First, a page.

Leading Signalman Ted Longshaw writes, after viewing the clip of a stern trawler and the French Primauguet Class frigate, seen in this video.
This clip of very rough seas brought to mind a recollection of my Wager days. I can tell you it is no worse than we experienced when being sent to look for a downed pilot in the North Sea. The ship’s bridge was awash as both A and B gun decks were cutting through the waves, while the ship was trying to make 18 – 20 knots. All the ship’s watertight doors were fully closed with all eight clips on.
HMS Wager was on patrol at a place called Sakishimo Gunto, which is near Samosa in the China Seas. During a manoeuvre at full speed, Wager hit a wave head on and my father and another crewman were crushed by the water near to A Gun – the other man was only saved from being washed overboard because his leg got caught in the side railing wires. My Dad tells me that as a result his one leg was shortened and he was invalided out of the Navy. Dad cannot remember his name at the moment but does however remember where he lived – in Wolverhampton!
My Dad was really badly hurt, they found him covered in blood with part of his head ripped off (he still bears the scars under his hairline). He was taken to the Captain’s cabin where Surgeon Lt Gayman sewed him back together. He was later told by members of the crew that he looked so bad they thought he would be going over the side wrapped in the Union Jack!
Able Seaman Len Ackroyd had this recollection after seeing the below photo of the pilot being transferred back to the aircraft carrier HMS Indomitable by breeches buoy:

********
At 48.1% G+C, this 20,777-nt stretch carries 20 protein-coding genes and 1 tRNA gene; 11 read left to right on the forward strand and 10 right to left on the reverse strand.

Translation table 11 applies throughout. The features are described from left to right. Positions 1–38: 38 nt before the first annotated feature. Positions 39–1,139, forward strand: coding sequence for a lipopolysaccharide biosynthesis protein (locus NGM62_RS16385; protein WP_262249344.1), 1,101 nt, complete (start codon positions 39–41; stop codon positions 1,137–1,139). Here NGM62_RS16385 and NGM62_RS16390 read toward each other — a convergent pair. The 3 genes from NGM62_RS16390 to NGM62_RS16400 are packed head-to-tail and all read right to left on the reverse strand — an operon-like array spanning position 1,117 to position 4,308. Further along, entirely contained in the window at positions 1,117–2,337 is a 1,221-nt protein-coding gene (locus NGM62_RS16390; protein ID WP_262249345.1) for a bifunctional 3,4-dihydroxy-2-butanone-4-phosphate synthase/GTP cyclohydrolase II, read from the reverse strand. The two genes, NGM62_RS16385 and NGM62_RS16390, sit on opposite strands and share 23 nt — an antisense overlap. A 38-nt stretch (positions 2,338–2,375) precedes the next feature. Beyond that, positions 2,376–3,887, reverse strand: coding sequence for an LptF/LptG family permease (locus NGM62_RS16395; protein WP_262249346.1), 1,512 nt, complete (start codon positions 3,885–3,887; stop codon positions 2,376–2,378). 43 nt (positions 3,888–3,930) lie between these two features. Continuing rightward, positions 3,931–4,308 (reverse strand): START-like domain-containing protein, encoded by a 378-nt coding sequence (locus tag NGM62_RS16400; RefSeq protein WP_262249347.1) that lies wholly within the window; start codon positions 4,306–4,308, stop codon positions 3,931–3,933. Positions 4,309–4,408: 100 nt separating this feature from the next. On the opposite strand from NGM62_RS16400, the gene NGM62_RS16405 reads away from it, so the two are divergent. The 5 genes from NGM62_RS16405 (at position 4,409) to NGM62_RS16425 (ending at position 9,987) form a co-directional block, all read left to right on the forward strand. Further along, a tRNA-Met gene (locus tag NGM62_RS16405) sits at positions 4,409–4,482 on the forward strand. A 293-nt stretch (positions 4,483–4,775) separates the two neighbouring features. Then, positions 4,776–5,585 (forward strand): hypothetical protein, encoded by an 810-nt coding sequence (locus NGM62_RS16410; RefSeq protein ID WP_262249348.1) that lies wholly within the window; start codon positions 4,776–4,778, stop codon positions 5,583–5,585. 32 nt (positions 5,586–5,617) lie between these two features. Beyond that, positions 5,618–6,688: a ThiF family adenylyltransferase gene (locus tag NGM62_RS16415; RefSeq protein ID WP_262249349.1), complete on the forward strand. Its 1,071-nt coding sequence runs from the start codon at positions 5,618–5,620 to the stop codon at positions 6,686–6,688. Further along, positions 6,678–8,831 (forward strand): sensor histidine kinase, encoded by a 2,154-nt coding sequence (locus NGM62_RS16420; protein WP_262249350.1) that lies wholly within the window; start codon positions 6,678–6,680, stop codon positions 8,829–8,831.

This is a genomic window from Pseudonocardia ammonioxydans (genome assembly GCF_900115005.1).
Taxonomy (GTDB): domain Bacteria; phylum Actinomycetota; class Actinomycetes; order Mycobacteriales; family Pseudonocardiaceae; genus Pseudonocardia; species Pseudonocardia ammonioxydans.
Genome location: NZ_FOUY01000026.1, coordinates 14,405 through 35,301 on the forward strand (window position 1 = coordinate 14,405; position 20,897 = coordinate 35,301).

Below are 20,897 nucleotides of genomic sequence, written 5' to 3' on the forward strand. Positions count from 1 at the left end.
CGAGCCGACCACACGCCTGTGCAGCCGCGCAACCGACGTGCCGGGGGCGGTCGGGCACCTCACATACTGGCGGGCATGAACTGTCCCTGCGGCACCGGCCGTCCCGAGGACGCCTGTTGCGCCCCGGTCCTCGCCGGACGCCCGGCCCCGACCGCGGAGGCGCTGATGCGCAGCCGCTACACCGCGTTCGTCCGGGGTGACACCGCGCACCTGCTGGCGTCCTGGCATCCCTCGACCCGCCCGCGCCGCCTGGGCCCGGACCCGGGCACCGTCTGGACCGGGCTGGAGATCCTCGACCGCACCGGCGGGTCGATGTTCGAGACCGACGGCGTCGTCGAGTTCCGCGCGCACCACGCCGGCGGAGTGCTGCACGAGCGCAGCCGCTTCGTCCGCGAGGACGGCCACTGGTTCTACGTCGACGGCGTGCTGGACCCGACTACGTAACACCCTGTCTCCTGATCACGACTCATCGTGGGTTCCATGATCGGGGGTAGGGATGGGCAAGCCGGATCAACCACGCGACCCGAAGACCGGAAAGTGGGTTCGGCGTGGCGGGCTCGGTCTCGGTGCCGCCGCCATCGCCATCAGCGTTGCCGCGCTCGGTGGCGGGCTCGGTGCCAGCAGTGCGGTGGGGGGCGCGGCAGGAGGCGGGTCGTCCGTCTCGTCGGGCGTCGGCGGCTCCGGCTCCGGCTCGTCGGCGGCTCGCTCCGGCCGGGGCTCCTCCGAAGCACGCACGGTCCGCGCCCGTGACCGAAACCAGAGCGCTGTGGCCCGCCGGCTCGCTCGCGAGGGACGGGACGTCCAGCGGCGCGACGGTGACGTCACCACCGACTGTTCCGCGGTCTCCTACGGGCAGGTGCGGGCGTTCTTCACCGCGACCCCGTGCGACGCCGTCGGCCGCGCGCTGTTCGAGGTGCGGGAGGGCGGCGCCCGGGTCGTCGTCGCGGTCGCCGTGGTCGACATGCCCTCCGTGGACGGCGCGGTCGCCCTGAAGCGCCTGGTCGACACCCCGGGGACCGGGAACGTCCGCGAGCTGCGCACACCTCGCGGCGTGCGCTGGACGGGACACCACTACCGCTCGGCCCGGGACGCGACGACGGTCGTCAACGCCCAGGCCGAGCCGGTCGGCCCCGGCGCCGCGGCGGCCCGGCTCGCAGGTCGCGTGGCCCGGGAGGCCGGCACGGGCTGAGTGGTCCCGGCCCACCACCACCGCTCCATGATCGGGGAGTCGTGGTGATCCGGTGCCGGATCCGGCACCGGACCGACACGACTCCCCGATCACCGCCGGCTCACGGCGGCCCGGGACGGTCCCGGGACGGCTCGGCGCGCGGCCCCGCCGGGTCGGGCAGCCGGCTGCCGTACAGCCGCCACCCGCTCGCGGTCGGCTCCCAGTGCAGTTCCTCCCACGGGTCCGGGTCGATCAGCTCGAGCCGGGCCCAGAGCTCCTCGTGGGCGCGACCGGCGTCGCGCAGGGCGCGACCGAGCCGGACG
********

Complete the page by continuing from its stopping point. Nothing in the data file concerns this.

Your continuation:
When returning pilots to any of the carriers a message would be sent to whoever was in charge at the time that they couldn’t have the pilot back unless they sent a couple of sacks of bread and bags of sugar in return; treats really for the sailors. There was never any bread on board the Wager whilst at sea as there was no bakery; however, it was baked daily on the carriers.
When the planes took off for operations from the carriers it was Wager’s job, as with all escort destroyers, to pick up any downed pilots or ship survivors. One young pilot’s plane was shot down into the sea very close to the Wager and remained afloat. The boy tried to throw a suitcase out of the cockpit first, which he managed to do, but the plane went down before he had another chance to get out so he drowned. It was terrible to see. We did recover the suitcase and found it full of clothes.
These 2 pages relate to the Victory Parade held in Hong Kong. I was on duty in the signal office when the instructions arrived, and I delivered the other copies to the Captain, and kept these. The pages were produced using a roller and an ink covered jelly in a tray as a copier. I remained in the signal office and did not witness the event.
The video below shows historical footage of the Japanese surrender signing aboard Battleship Missouri Sunday Sept. 2, 1945.
Our first proper operation, in June 1944, was to re-supply the radio station at Spitzbergen, an island north of Norway in the Arctic Ocean, as escort to a cruiser, which had most of the supplies. The cruiser and HMS Whelp stayed outside the fjord (Isfjord, perhaps?), while HMS Wager, the junior ship, went in to ensure that the station had not been secretly taken over by the enemy. I had to go ashore with a landing party, led by a junior officer, and four other ratings, armed with ordinary rifles, in the motor boat, and then signal back with the Aldis lamp that everything was okay. Oh what fun it all was!